T Nation

Powerlifting Program Critique


i play football and powerlift, im 16 years old 5'10 195 pounds. my friends uncle is a state champion powerlifter and he gave me this program, what do you all think about it. before this i have been doing a squat day, a bench day, and a deadlift day with light work on each day. THis is the program that he gave me.


1) Deadlifts: 4 inch box, as many sets as it takes to work up to a max single for 3 weeks, low box, narrow leg stance squats the next 3 weeks, rack pulls for a max single, 3 weeks
2) Pin Good Mornings: 3 sets of 8
3) Power Cleans: 5 sets 3 reps
4) Bent over rows: 3 sets of 8
5) Shrugs: 3 sets of 8
6) Side bends: 3 sets of 10
7) Pull Throughs: 3 sets of 8 to 10
8) Leg Extensions: 3 sets of 8
9) Leg Curls 3 sets of 8


1) Floor press: Medium grip to a max single, 1 set of 5 with competition grip 3 weeks, then alternate lockouts and board presses for next three weeks each
2) Incline Press: close grip up to max single, 1 drop set of 5 same grip
3) Close grip bench: 3 sets 8 reps, 4th of 5 reps
4) Dips: 3 sets of 8
5) Dumbbell Extensions: off floor, 3 sets of 8
6) Tricep Pushdowns: 3 sets of 8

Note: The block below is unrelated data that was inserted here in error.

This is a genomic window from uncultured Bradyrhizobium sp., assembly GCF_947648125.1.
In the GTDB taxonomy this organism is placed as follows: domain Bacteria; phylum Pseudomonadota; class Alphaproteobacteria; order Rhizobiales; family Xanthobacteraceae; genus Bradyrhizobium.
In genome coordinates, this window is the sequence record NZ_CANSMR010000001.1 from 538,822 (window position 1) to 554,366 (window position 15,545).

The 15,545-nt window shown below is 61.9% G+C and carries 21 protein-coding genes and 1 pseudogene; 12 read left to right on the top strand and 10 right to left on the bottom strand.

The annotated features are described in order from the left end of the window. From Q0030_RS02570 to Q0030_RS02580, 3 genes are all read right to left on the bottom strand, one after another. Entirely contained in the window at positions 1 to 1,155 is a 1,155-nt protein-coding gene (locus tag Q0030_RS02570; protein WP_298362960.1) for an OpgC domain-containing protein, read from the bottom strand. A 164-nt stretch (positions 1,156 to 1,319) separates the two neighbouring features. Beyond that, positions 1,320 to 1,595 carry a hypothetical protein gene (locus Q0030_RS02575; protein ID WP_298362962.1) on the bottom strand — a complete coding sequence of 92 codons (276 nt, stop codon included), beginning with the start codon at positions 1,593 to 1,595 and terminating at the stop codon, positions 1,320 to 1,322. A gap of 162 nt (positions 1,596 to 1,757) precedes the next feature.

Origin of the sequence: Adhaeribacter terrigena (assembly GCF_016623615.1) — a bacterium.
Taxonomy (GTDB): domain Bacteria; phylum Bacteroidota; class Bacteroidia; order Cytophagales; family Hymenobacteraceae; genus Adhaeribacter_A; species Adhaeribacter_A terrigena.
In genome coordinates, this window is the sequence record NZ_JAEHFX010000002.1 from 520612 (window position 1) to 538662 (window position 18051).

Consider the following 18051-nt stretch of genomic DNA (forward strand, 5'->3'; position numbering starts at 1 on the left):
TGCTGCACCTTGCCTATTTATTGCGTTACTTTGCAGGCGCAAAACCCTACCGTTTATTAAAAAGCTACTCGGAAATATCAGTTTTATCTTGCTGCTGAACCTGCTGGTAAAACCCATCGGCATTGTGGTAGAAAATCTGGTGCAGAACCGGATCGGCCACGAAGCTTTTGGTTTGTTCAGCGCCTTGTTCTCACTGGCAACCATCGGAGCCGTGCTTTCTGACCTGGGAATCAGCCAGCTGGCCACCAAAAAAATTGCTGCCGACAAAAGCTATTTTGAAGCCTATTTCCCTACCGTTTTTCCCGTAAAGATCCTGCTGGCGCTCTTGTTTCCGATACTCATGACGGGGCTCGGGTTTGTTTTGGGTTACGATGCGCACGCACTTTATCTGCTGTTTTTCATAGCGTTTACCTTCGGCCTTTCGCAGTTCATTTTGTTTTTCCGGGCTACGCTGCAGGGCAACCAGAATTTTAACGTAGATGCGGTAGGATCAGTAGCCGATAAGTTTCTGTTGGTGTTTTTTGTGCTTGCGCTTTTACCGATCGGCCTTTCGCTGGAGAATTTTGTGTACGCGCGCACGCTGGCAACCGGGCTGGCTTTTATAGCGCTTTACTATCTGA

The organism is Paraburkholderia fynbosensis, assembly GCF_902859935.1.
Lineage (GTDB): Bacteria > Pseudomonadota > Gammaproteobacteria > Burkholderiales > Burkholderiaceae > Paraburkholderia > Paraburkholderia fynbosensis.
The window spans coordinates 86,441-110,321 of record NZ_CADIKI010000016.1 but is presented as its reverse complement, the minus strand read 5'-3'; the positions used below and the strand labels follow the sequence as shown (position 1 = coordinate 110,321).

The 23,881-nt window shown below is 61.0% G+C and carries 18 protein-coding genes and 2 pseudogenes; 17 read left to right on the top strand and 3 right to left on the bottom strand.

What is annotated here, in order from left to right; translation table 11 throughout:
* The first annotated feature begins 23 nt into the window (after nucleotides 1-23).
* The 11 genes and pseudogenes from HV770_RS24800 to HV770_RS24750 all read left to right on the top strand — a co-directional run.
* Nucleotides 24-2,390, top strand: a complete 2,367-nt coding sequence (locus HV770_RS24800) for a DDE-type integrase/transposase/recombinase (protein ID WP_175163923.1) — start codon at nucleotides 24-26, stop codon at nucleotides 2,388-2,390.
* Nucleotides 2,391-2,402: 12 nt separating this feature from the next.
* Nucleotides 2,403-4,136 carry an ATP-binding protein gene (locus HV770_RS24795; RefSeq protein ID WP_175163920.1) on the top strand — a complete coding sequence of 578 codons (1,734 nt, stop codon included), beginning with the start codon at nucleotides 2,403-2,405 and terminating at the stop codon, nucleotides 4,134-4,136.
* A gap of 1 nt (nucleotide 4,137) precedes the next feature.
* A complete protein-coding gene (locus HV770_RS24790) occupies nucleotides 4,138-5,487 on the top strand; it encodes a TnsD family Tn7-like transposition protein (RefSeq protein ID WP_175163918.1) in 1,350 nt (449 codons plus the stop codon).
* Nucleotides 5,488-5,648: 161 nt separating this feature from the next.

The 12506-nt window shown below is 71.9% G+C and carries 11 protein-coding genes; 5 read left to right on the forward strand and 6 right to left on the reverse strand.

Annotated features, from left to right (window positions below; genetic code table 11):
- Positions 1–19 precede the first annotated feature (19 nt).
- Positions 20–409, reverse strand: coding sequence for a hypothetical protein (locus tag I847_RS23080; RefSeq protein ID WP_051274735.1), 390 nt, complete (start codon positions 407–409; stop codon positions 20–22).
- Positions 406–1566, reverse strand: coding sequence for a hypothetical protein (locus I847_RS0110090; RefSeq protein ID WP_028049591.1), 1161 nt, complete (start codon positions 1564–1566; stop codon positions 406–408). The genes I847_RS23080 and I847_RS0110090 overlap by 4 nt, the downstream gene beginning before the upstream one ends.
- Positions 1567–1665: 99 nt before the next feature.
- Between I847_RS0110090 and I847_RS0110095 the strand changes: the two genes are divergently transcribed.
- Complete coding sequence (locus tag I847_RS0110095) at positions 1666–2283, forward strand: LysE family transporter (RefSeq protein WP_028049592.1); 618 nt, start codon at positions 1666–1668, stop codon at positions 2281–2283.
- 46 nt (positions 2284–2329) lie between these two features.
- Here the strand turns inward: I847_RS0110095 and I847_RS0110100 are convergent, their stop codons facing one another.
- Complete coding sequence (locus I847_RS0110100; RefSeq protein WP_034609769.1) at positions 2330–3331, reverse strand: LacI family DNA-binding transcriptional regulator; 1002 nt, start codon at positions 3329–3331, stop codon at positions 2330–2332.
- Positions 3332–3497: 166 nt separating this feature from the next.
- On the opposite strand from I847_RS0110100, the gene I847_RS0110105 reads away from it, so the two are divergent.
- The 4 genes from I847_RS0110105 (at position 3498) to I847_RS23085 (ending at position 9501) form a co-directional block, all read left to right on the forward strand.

7) Lat Pull downs: 3 sets of 8
8) Hyperextensions: 3 sets of 8


1) Box Squats: 8 doubles
2) Leg Press: 4 sets heavy of 3
3) Squat Good Mornings: 3 sets of 5, heavy
4) Glute ham: 3 sets of 8
5) Lunges: 3 sets of 8
6) Barbell Curls: 3 sets 8
7) Wrist Curls: 3 sets 8
8) Hammer curls: 3 sets of 8


1) Bench Press: Close grip, Med. Grip, Wide Grip, 6 sets of 3, one week with chains
2) Power Clean and Press: 3 sets of 3
3) DB Bench: 3 sets of 8, one week on bench, one week on floor
4) Plate Raise: 3 sets of 8
5) 1 Arm Tricep Extension: 3 sets of 8
6) Tricep Pushdowns: 3 sets of 8
7) Skull Crushers: 3 sets of 8
8) Low Cable Rows: 3 sets of 8

Every workout day, do the following for Abs (abs are crucial for just about everything in powerlifting):
Reverse crunch: 3 sets 20 reps
Squirm: 3 sets 20 reps
Straight leg Crunch: 3 sets 20 reps
Low back raises: 3 sets 20 reps

Do all four exercises in one giant set, 3 times (hence, 3 sets). Make sure you hold each reps for a 4-count and squeeze.

what do you all think about this program, my friends uncle bench 450 squated 750 and deadlifted 600 something at 185lbs

my stats are bench 225 squat 350 deadlift 375